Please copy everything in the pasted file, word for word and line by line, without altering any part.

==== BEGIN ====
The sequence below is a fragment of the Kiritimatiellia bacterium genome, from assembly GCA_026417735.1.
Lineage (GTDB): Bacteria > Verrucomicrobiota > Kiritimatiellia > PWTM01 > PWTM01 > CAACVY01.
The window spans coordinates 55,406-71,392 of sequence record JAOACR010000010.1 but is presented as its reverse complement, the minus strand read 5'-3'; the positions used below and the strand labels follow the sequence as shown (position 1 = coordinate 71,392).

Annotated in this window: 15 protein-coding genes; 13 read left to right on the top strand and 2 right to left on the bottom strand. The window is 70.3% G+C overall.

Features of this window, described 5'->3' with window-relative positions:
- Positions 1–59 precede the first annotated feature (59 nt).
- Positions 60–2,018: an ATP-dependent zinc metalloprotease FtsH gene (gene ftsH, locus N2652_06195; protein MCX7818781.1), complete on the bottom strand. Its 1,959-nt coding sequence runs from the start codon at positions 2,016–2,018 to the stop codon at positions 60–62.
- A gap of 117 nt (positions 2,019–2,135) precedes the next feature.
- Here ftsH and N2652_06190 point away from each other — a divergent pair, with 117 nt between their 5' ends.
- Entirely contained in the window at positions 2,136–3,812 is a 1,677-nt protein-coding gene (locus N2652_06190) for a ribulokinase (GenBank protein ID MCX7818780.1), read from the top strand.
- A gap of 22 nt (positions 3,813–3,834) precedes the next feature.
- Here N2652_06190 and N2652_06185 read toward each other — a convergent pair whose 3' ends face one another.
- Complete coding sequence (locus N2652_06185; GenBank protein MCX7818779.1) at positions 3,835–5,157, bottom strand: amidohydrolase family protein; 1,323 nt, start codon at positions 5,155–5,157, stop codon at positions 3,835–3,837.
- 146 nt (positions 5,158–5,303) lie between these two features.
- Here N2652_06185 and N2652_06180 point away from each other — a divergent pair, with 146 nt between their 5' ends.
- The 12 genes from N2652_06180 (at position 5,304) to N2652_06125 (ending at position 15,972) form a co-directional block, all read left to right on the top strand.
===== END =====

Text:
The sequence below is a fragment of the Kiritimatiellia bacterium genome, from assembly GCA_026417735.1.
Lineage (GTDB): Bacteria > Verrucomicrobiota > Kiritimatiellia > PWTM01 > PWTM01 > CAACVY01.
The window spans coordinates 55,406-71,392 of sequence record JAOACR010000010.1 but is presented as its reverse complement, the minus strand read 5'-3'; the positions used below and the strand labels follow the sequence as shown (position 1 = coordinate 71,392).

Annotated in this window: 15 protein-coding genes; 13 read left to right on the top strand and 2 right to left on the bottom strand. The window is 70.3% G+C overall.

Features of this window, described 5'->3' with window-relative positions:
- Positions 1–59 precede the first annotated feature (59 nt).
- Positions 60–2,018: an ATP-dependent zinc metalloprotease FtsH gene (gene ftsH, locus N2652_06195; protein MCX7818781.1), complete on the bottom strand. Its 1,959-nt coding sequence runs from the start codon at positions 2,016–2,018 to the stop codon at positions 60–62.
- A gap of 117 nt (positions 2,019–2,135) precedes the next feature.
- Here ftsH and N2652_06190 point away from each other — a divergent pair, with 117 nt between their 5' ends.
- Entirely contained in the window at positions 2,136–3,812 is a 1,677-nt protein-coding gene (locus N2652_06190) for a ribulokinase (GenBank protein ID MCX7818780.1), read from the top strand.
- A gap of 22 nt (positions 3,813–3,834) precedes the next feature.
- Here N2652_06190 and N2652_06185 read toward each other — a convergent pair whose 3' ends face one another.
- Complete coding sequence (locus N2652_06185; GenBank protein MCX7818779.1) at positions 3,835–5,157, bottom strand: amidohydrolase family protein; 1,323 nt, start codon at positions 5,155–5,157, stop codon at positions 3,835–3,837.
- 146 nt (positions 5,158–5,303) lie between these two features.
- Here N2652_06185 and N2652_06180 point away from each other — a divergent pair, with 146 nt between their 5' ends.
- The 12 genes from N2652_06180 (at position 5,304) to N2652_06125 (ending at position 15,972) form a co-directional block, all read left to right on the top strand.